Sensory design in the workplace
The success of a company demands the success of its workforce. But what is it that makes a workforce perform better? What makes individual employees feel better in the workplace? Those who practice ‘sensory design’ know that workplaces themselves are part of the equation.
We are a product of our environments. Over time, our surroundings define us in minuscule ways. They influence our actions and decisions in ways we cannot even detect. In the workplace, designs which stir up our senses are more likely to create better results.
It’s not simply about what we do and how well we perform at work. It’s also about how we feel. Our moods and feelings. Our frame of mind. Our general sense of well being. Each are factors conducive to a better working life, and each can be improved by a sympathetic workspace. Such is the theory behind sensory design. But what exactly is sensory design in the workplace, and how does it function in practice?
The qualities of our physical environment seep through our senses and influence the quality of both our work and our working lives. Office environments designed for our senses can make us work harder, work better, work happier. Whereas offices designed with inadequate lighting, uninspiring colours, harsh materials, or cramped spaces make us perform less and feel worse. We mirror our surroundings, subconsciously taking on both its positive and negative features. When our workspaces are designed specifically to stimulate and delight all five of our senses, they help us feel more present, more aware, more welcome, and more content.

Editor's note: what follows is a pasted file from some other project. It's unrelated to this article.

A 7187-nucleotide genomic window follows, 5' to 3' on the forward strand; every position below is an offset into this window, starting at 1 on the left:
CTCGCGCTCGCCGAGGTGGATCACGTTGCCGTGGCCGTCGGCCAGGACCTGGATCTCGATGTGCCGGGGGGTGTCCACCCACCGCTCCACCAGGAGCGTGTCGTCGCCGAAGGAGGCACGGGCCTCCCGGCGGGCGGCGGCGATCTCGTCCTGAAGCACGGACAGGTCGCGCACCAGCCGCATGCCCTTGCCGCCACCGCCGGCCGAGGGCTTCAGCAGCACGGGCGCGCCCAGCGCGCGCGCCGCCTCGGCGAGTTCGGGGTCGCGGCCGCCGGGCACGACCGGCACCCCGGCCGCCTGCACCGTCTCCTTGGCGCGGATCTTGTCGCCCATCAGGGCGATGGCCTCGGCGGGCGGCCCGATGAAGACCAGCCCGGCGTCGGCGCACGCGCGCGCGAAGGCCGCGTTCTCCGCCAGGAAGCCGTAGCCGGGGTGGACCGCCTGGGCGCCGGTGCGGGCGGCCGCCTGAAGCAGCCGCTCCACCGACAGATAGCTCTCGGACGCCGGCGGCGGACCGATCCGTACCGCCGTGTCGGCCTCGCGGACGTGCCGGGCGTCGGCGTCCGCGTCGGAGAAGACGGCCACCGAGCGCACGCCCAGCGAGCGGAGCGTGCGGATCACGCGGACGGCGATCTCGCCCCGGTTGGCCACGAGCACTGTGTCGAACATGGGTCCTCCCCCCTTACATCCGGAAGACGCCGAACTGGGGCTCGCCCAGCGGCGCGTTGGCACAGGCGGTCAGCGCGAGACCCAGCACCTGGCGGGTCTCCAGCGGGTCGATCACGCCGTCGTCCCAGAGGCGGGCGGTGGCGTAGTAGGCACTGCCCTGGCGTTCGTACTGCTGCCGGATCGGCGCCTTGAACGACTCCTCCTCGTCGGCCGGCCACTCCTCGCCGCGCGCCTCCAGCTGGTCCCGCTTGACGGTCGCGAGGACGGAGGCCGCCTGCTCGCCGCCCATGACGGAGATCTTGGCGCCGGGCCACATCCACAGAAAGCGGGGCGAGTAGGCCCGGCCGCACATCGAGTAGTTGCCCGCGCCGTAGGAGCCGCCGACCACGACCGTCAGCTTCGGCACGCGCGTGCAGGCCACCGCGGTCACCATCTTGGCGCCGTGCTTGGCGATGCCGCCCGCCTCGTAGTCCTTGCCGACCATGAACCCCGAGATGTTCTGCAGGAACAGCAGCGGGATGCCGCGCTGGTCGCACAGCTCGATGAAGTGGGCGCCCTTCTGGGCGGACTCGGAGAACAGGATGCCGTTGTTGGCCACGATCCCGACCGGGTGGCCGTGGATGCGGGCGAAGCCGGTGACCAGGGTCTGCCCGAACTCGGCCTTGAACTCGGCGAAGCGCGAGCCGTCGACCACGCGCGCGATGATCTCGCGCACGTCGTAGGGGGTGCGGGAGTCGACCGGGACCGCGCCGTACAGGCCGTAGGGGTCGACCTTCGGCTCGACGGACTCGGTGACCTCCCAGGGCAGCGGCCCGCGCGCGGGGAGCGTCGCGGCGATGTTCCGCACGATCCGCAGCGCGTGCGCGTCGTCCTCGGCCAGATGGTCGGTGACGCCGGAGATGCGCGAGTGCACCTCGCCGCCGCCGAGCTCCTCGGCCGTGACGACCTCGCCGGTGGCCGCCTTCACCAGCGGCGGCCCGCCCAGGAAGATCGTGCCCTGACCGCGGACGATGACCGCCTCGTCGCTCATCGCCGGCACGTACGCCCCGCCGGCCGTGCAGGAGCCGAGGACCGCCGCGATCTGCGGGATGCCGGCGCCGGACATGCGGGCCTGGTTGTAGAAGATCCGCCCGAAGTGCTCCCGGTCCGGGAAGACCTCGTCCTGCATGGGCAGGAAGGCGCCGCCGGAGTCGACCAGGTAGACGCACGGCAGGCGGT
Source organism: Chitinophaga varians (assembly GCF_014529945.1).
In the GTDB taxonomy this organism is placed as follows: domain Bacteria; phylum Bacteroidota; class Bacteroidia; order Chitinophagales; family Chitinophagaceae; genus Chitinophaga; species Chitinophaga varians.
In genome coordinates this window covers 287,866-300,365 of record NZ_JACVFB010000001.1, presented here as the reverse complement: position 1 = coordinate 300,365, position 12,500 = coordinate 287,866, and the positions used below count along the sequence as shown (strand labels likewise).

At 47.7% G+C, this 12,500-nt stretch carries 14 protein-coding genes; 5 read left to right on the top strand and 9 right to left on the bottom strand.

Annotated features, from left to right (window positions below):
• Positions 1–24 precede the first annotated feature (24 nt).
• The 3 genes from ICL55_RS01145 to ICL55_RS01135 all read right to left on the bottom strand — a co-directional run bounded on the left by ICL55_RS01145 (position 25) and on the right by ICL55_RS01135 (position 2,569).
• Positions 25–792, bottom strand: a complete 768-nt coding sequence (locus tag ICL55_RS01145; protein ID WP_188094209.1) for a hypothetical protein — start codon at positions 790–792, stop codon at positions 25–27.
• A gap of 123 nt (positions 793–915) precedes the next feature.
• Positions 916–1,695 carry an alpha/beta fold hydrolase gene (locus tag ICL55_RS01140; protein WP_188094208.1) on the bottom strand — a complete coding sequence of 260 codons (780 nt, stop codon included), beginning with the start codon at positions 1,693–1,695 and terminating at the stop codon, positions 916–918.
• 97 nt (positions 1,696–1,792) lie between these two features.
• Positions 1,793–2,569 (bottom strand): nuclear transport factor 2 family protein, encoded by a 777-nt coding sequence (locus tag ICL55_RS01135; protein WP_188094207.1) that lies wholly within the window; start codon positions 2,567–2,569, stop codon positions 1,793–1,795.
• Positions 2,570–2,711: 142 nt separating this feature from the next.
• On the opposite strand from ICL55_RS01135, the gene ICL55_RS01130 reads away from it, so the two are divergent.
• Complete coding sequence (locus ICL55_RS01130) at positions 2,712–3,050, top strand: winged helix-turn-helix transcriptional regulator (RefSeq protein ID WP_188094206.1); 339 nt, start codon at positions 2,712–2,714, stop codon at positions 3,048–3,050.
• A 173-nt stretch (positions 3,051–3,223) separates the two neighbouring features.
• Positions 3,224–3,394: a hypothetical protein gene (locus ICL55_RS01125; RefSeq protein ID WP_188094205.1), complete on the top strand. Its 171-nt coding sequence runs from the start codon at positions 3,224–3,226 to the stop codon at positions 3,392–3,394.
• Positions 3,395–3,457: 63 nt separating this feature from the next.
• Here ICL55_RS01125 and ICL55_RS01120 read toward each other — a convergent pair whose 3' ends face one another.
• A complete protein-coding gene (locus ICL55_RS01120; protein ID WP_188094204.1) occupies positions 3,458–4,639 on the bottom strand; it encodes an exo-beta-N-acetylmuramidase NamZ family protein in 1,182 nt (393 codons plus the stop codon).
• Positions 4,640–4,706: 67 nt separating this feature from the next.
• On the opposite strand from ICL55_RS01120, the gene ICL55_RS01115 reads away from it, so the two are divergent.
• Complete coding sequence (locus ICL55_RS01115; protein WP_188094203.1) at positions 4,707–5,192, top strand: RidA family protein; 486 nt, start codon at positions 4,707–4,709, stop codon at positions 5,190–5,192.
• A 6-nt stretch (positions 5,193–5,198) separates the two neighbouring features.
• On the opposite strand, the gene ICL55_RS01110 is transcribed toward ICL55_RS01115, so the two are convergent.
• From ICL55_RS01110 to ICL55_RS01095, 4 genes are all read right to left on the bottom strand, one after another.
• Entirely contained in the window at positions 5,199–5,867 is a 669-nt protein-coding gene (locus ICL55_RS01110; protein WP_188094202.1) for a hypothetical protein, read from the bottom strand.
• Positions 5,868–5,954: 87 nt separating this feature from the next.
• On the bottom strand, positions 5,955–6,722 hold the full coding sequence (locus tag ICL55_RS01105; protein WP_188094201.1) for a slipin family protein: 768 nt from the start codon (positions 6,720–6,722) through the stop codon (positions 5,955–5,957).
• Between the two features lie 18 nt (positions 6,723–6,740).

This concept is fleshed out by Joy Monice Malnar and Frank Vodvarka in their book on the topic, Sensory Design. Their goal is to formulate and promote “a new philosophy of design that both celebrates our sensuous occupation of the built environment and creates more humane design”. Such designs are not just to be contemplated, but also felt. They are not simply for our eyes, they are for our ears, our noses, our fingertips, and our bodies.
This concept raises important questions about the nature of our working environments and the role of our senses in a working context. What influence do the senses have on our performance and wellbeing at work? How can we make the most of our senses in working environments? Can we structure our workspaces to stimulate these senses?
The structure and function of Uncommon workspaces serve to directly answer these questions. But here we will elaborate on this complex relation between sensory experience, office design, work performance, and wellbeing.